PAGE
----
Son of a pioneer

 

David and Trish Thomas moved 500 metres when they relocated from their Omokoroa home to OCE a few months ago.

Their prior moves were much larger; from a back country station to a vineyard, from Gisborne to the Bay of Plenty. David Thomas is the son of a pioneer. His father was a Gallipoli veteran who, from 1919, broke in a remote station in the Waikura Valley, inland from Lottin Point on the East Cape. When David, and his wife, Trish, a doctor’s receptionist he fell for while on a South Island trip, moved onto Waitangihia Station there was still no electricity. Despite the hard work and hardship, it was a wonderful upbringing for their two boys, who, now in their 50s, are enjoying successful careers in Melbourne and Auckland.

In 1977 the family moved from their leasehold farm to Ormond outside Gisborne where they bought 30 acres. And in the very early days of New Zealand winemaking, established one of the region’s first vineyards! They grew gewurztraminer and chardonnay grapes, their 1997 Phoenix winning an award.

In 1998 they discovered Omokoroa and felt it would be the ideal place to live out their retirement, closer to Trish’s Waihi based parents. They threw themselves into life in Omokoroa. David had been a county councillor and, as a J.P., was keen to contribute. Lions Club, Garden Club, Community Patrol, Treasurer of the local hall…they did it all.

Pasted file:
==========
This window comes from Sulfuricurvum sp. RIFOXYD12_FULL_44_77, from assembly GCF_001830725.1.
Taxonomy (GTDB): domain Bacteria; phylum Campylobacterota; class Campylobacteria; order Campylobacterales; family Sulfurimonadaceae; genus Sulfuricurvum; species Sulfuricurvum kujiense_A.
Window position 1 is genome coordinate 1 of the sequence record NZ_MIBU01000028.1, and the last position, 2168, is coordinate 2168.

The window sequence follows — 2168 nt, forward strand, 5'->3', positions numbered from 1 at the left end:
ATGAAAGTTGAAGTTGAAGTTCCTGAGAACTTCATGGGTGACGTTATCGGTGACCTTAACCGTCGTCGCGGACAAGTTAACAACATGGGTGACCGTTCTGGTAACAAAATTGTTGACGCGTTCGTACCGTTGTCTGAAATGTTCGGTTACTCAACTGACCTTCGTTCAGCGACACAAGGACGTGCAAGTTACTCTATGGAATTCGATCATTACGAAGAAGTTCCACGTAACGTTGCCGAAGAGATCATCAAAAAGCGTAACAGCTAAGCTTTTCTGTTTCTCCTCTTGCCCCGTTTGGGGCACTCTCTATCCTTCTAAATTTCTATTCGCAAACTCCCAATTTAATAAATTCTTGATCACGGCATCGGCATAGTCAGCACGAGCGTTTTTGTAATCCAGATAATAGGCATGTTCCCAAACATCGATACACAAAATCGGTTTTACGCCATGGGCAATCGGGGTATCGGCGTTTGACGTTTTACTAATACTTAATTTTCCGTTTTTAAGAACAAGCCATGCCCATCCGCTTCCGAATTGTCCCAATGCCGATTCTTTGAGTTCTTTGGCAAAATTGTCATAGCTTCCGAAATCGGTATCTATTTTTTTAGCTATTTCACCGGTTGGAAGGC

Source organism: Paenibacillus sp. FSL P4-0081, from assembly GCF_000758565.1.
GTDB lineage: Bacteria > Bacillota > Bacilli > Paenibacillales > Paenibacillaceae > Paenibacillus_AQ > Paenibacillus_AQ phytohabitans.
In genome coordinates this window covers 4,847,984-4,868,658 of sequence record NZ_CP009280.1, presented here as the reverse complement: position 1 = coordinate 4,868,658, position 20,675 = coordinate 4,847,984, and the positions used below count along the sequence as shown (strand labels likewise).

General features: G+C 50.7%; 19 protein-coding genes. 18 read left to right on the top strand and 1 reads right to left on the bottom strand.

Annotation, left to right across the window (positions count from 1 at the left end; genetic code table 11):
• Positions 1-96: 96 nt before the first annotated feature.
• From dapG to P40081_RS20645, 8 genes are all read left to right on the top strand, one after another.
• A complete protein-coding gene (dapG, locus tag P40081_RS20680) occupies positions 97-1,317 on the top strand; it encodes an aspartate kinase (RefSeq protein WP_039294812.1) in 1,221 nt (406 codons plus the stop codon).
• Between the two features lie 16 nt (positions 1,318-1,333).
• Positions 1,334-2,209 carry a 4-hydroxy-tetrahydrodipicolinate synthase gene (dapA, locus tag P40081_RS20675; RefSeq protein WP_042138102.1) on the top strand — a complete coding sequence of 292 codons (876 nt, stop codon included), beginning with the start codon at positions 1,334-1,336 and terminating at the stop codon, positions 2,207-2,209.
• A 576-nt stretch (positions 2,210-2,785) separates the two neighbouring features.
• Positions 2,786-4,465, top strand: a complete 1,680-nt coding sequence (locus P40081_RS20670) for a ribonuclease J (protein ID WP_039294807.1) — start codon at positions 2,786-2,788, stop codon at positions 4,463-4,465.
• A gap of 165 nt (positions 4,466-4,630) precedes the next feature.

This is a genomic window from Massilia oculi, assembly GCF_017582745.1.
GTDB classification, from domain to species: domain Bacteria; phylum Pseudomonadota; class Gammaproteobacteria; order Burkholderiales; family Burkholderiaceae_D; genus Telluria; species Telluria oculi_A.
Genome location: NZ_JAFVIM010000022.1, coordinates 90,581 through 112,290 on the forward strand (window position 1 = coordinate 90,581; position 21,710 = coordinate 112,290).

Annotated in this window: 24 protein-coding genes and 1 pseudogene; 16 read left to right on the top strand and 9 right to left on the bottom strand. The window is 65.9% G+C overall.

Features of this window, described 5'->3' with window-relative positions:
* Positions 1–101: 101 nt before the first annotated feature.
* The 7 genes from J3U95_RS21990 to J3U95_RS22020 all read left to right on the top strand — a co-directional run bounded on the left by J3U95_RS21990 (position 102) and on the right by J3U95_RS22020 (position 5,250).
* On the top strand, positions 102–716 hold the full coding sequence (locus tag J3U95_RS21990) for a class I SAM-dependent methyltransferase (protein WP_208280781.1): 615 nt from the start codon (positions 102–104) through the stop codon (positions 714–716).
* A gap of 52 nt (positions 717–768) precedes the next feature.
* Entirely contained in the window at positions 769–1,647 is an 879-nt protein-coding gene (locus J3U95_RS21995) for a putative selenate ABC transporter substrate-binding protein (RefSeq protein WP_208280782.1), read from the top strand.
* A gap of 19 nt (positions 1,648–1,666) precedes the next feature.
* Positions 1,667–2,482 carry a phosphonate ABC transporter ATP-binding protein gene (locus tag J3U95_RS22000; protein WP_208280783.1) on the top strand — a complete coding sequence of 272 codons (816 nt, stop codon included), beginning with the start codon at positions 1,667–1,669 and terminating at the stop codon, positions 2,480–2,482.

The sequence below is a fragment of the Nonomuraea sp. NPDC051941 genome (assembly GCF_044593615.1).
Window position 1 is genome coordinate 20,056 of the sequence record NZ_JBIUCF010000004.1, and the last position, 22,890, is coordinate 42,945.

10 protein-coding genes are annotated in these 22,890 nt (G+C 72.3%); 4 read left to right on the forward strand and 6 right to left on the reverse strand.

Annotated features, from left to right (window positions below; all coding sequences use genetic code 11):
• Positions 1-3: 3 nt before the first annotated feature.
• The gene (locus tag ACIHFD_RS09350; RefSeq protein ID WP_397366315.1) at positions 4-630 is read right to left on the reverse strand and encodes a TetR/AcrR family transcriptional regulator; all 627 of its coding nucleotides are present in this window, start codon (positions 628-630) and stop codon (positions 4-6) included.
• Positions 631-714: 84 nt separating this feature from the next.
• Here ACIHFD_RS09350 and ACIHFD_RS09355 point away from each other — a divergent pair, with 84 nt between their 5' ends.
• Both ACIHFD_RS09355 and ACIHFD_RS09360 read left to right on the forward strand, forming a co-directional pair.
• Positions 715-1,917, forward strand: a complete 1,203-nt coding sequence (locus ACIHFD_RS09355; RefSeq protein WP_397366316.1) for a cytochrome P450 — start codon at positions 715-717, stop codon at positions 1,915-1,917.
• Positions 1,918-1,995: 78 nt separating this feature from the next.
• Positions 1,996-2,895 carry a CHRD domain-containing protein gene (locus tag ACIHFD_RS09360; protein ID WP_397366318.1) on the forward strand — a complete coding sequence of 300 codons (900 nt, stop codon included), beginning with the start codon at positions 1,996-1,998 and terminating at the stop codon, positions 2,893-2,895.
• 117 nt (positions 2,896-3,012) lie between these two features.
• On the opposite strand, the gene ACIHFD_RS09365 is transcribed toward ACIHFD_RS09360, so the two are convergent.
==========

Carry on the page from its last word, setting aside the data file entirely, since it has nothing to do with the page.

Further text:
They’ve cut back a bit since the move to OCE, “It’s wonderful to relax and do nothing,” says Trish, loving the many choices for “nothing” that abound at OCE. David is finding more time to indulge in his passion for fly fishing with regular trips to Rotorua, Tarawera, Rotoiti and Turangi, and for “men’s day out” tennis. They still enjoy their garden, albeit a smaller one.

The Thomas’s came to Omokoroa attracted by its natural beauty and peace, some of which has been lost in the peninsula’s dramatic recent growth. In OCE they have found it again. “We love the serenity and tranquillity here,” says Trish. They both speak highly of the staff and the way the village and its residents are respected and cared about.

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